CARING FOR YOUR BONNET
Seedling + Sprout bonnets arrive washed, ironed and ready to use. All bonnets wear beautifully over time with the right care, and when the day comes that you need to give your bonnet a wash, follow these washing instructions for best results.
Linen bonnets should be hand-washed in cold water with a mild detergent that is free of optical brighteners, enzymes, and baking soda. Lay your bonnet flat to dry, preferably inside and away from direct sunlight to avoid fading. Linen fibres naturally wrinkle when washed, but iron out beautifully with a warm steam iron.
Wool bonnets should be spot washed with a damp cloth and mild detergent and laid flat to dry. Make sure your detergent is free of optical brighteners, enzymes, and baking soda. Take care to avoid machine drying or your bonnet will shrink. Our exceptionally soft, warm wools may pill just like any wool product. Pilling occurs from normal wear when loose fibres move to the surface of the fabric causing them to twist together into small balls. You can easily remove any pills with a sweater stone or fabric comb, or just by hand.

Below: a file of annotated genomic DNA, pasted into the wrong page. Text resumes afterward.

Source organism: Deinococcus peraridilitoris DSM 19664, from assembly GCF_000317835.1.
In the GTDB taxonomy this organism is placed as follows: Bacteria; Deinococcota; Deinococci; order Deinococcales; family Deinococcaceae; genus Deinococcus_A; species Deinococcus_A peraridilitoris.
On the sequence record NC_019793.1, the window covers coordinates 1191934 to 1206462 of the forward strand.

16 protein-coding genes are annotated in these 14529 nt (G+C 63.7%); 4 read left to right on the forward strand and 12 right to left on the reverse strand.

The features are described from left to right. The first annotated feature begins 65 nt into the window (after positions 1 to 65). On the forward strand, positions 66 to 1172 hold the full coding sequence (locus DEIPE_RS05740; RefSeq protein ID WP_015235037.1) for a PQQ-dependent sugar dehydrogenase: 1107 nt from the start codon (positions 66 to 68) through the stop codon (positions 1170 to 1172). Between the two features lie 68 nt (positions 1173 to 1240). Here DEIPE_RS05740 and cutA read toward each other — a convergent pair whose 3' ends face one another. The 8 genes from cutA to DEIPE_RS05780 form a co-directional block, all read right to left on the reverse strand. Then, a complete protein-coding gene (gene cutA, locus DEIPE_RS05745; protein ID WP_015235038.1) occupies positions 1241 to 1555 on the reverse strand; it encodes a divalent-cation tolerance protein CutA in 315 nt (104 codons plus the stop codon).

Spot wash with water, if necessary, and lay flat to dry. Do not use any detergents, bleach, oxidizing agents or heat on your pompoms.
Brims will get a crease down the centre from being folded in transit or storage. For ruffle brims, simply reposition the ruffle to your desired shape to frame your child’s face. For cap brims, simply press a hot iron to the underside of the brim and apply a bit of steam.
Seedling + Sprout bonnets are made using premium natural textiles. Please
note that due to the nature of these materials, some variations in the fabric may occur including weave and texture. These variations should be considered beauty marks and not flaws. Here we explain the most common beauty marks that have no effect on the fabric’s strength:
If you find a knobby part of the yarn that is raised above the rest of the fabric, this is known as a nub, and it has no effect on the quality, or use of your bonnet. In fact, nubs naturally occur in the weaving process and are extremely common. There is no need to fix, or worry about these little beauty marks – as they are just part of the fabric itself.
These look like long, raised threads on the surface of the fabric. Although they stick out a bit, they are a characteristic of certain yarns and have no effect on the safety or usability of a bonnet. Sometimes slubs are even purposely stitched into fabrics to create a certain aesthetic.
Both nubs and slubs are mainly seen in linen and hemp blends.